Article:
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Play of Super Bowl 53: Jason McCourty’s end zone pass break up should be remembered as an all-time defensive play

Jason McCourty’s Herculean effort saved 4 points in what turned out to be the lowest scoring Super Bowl of All-Time.

NFL: Super Bowl LIII-New England Patriots vs Los Angeles Rams
Jason McCourty saved an All-Time coverage bust with an All-Time defensive effort
Mark J. Rebilas-USA TODAY Sports

The Patriots’ defense played outstanding all night in Super Bowl 53, not allowing the Rams to advance inside their own 20-yard line for even a single snap of the game. However, one play in particular stood out and had it gone differently could have changed the entire script of the game. I’m talking about is Jason McCourty’s hustle play to break up a surefire touchdown to a wide open Brandin Cooks in the third quarter.

New England was leading 3-0 with the offense struggling to move the ball past midfield for most of the game, which is a testament to how well the Rams defense played in this game. The Rams started finding a rhythm on offense in the third quarter and had driven past the Patriots’ 30-yard line. The Rams ended up kicking a 53-yard field goal to tie the game at 3, but it would have been a lot worse if Jason McCourty didn’t do this:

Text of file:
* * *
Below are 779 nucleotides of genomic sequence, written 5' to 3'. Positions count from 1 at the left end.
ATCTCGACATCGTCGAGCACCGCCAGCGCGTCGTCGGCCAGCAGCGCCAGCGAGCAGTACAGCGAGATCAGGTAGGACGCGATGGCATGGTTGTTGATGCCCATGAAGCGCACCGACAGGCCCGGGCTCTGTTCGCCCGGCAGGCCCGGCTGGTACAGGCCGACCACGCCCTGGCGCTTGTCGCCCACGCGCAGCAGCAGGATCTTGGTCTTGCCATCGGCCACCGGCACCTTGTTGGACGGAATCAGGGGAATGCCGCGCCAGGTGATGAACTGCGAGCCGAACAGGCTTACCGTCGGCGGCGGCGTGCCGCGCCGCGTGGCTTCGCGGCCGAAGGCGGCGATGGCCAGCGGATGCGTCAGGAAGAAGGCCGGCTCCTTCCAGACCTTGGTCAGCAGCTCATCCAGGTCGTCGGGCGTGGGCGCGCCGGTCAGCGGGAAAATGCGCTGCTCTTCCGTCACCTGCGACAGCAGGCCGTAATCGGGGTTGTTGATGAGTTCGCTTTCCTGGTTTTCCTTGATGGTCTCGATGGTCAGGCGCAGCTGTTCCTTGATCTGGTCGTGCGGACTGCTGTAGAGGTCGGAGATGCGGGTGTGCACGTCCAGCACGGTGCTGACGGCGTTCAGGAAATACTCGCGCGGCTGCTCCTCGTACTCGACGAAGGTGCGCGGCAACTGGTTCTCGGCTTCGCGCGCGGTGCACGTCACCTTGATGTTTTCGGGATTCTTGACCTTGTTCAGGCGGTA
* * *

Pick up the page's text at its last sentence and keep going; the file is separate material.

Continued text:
The Patriots were playing quarters coverage with their two safeties and boundary cornerbacks for most of the second half. Earlier in the drive, Patrick Chung left the game with a broken arm after getting it caught between Todd Gurley and Jonathan Jones on a run play. Veteran Duron Harmon would end up coming into the game in his place, but the Patriots secondary made a huge mental error

Stephon Gilmore was originally lined up across from Brandin Cooks on the play and attempted to pass him off to one of the safeties. Neither picked him up, though, which left Cooks the sole player on either team in the end zone. As Goff was getting ready to throw he sensed the pressure of Kyle Van Noy, who had just shaken free of Rob Havenstein’s block, and threw a wobbler in Cooks’ direction.

Jason McCourty, who was on the other side of the field, noticed the play and how it was developing and busted it in Cooks’ direction. The underthrown ball gave the first-year Patriot just enough time to run the play down and arrive at the same time as the pass. McCourty was able to pry the ball out of the wide receiver’s hands and prevented the Rams from taking the lead late in the third period.

The impact of the play would prove to be huge in the game, as it prevented the Rams from taking the lead and afterwards forced them to settle for a long field goal attempt following to Dont’a Hightower’s second sack of the game. The Patriots offense would then score 10 points on its final two possessions to salt the game before the defense made one more stop with Stephon Gilmore’s acrobatic interception.

However, Gilmore’s incredible pick might not have been possible if not for McCourty’s Herculean efforts on the previous drive. It’s the type of play that should be remembered forever not only for Patriots fans, but the history of the NFL as one of the most iconic defensive plays in Super Bowl history.